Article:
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The Frustration Factor

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Introducing BlindHow.net

Can’t See seldom equals Can’t Do

If I tell you that I am blind, what comes to mind? Now if I simply tell you that I can’t see, how does the picture in your mind’s eye change? Likely the change is significant.

The point is that telling someone that I’m blind seems to bring to mind a mixed bag of ideas and emotions about what that means in general and about me specifically. For the most part, people think about what I can’t do, causing them to feel sorry for me. Of course, not everyone is so limited in their understanding, but most are.

If instead I tell them that I can’t see, people are frequently not sure what to do or what to say. This is good news for me. They are then focused on what they should say or do next and not on ideas and notions they have about blind people that may be true, but often aren’t true for me – or for most blind people for that matter.

On BlindHow.net, I share tips about things I have done and can do. If you or someone you know can’t see, the tips may be helpful. If you can see, they may help you get a better handle when hanging out with people who can’t see. I hope the tips and discussion also help you be slower to pre-judge what people can and cannot do just because they can’t see.

I also invite you to ask any questions you may have about people who can’t see, just how they do things they do, or whatever else comes to mind. If I don’t know, I’ll try to find someone who does. Just send your questions or suggestions to Tips@BlindHow.net.

Since I don’t know everything about people who can’t see and how they are able to do what they do, please share your tips and suggestions with me and with others who visit the BlindHow.net site. This will give us the chance to learn together. Along with sharing what you know how to do without seeing, be Shure to let us know how you manage to do it. Just send your tips to Tips@BlindHow.net.

For each new tip on BlindHow.net, I post the text version, along with an audio version that can be listened to as a podcast. I have one of my many voices read each tip so you can simply subscribe to the podcast and listen to it on your phone or computer. It is also available as a podcast on your smart speaker. Just search for Blind How podcast.

If that has us in sync with the purpose of BlindHow.net and how it works, let’s get on with it. I’ll start with a few tips I have perfected over the years, and you can join with a question or tip as one comes to mind for you. Just pop an email on over to Tips@BlindHow.net and I will format it for BlindHow.net and post it as soon as I can. Also, if you disagree with any tip or want to clarify, an email to Tips@BlindHow.net is the best way to let me know.

Thanks, and enjoy. Be well, do well and please join our adventure into a world where some of us can’t see.

When Not To Do What’s Expected

Here’s The Thing

Figuring out how to deal with it would be easier if I had an outline. I could just move from point to point, only needing to fill in the details as I proceed. Knowing what I was doing wouldn’t be necessary. I would always just be following the outline. I could easily convince myself that I was my own person, acting on my own initiative, but that outline would always be there. Once I figured out how to complete the current step, I would know in advance what the next step would be, and the one after that, and the one after that. Maybe not my plan, but I could feel like it was my plan.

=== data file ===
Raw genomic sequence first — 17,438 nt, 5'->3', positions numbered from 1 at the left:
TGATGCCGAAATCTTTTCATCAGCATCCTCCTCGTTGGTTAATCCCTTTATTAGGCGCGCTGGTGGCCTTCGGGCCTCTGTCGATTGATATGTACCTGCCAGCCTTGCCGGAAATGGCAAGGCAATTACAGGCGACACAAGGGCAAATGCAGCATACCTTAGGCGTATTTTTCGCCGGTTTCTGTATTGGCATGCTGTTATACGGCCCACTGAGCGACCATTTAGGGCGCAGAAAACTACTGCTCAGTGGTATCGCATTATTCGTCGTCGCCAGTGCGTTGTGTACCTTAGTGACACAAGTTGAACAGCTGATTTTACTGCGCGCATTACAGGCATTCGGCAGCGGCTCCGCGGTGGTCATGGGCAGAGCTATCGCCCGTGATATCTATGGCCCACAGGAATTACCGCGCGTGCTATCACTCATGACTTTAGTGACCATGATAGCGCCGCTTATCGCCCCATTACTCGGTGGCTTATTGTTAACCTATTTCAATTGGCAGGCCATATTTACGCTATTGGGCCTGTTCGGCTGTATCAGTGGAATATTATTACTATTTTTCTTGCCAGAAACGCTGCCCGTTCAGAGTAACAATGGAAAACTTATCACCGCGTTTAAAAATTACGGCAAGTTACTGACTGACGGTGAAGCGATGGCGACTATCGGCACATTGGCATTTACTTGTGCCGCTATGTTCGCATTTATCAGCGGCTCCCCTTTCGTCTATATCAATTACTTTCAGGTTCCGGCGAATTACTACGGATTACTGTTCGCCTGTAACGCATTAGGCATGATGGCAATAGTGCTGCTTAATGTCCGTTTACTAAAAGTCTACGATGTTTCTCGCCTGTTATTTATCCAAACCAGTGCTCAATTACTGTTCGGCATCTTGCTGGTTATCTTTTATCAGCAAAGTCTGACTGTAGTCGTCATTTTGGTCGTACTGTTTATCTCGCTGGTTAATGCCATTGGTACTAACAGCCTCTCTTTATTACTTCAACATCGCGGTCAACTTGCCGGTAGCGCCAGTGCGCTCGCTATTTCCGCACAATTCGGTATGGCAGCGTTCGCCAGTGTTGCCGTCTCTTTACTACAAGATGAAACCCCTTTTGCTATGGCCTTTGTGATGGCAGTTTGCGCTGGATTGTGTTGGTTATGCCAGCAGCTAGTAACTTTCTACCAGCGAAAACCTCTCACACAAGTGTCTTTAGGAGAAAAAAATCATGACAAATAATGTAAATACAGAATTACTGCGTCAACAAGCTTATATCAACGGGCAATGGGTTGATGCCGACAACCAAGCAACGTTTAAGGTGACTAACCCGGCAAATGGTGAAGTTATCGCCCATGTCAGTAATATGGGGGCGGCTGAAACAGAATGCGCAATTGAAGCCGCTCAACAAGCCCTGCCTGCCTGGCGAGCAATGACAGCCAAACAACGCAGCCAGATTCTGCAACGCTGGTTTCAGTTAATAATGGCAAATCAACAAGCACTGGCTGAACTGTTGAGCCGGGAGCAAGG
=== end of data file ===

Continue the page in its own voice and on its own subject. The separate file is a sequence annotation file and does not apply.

But what is the it in figuring out how to deal with it? Unfortunately, there is little difference whether it is life itself or the project I am working on today, whether it is how I spend my week or how to peel a banana. There is always an outline, a set of habitual steps or usual procedures. Most of the time and in most situations, I know what comes next. I need only follow the outline.

Now and then, I come across a situation, circumstance or problem where knowing what to do or how to proceed aren’t obvious. There appears not to be an outline. Nothing is telling me what’s next.

Here’s The Thing

When the situation, circumstance or problem passes – and they always eventually pass – I look back at what I did or didn’t do, how I dealt with whatever was going on. From that perspective, I assess my actions or lack of action. I now see what wasn’t apparent. I understand why I did or did not do this or that, what I could have or shouldn’t have done. I am able to retrospectively recognize the outline I followed or perhaps the outline I should have followed. The outline was there for me had I been smart enough, clever enough or insightful enough to see it and then follow it.

I’m not thinking that there is always a best way or right way to proceed. Even so, I do think that there are always better ways and worse ways, more correct and more incorrect ways to deal with things. Sometimes the outline is explicit, including specific step by step instructions; and sometimes it’s little more than guidelines or implicit suggestions. Even so, the outline is there, encouraging me to follow along.

Here’s The Thing

Since the outline is always there either prospectively or retrospectively, seeing it doesn’t seem like it should be such a hit and miss kind of thing for me. Even more confounding is thinking that I see the outline but learning later that the outline I picked was the wrong outline. I don’t get it. A good or at least sufficient outline is always there, so why do I sometimes pick the wrong outline or skip over the outline thing altogether?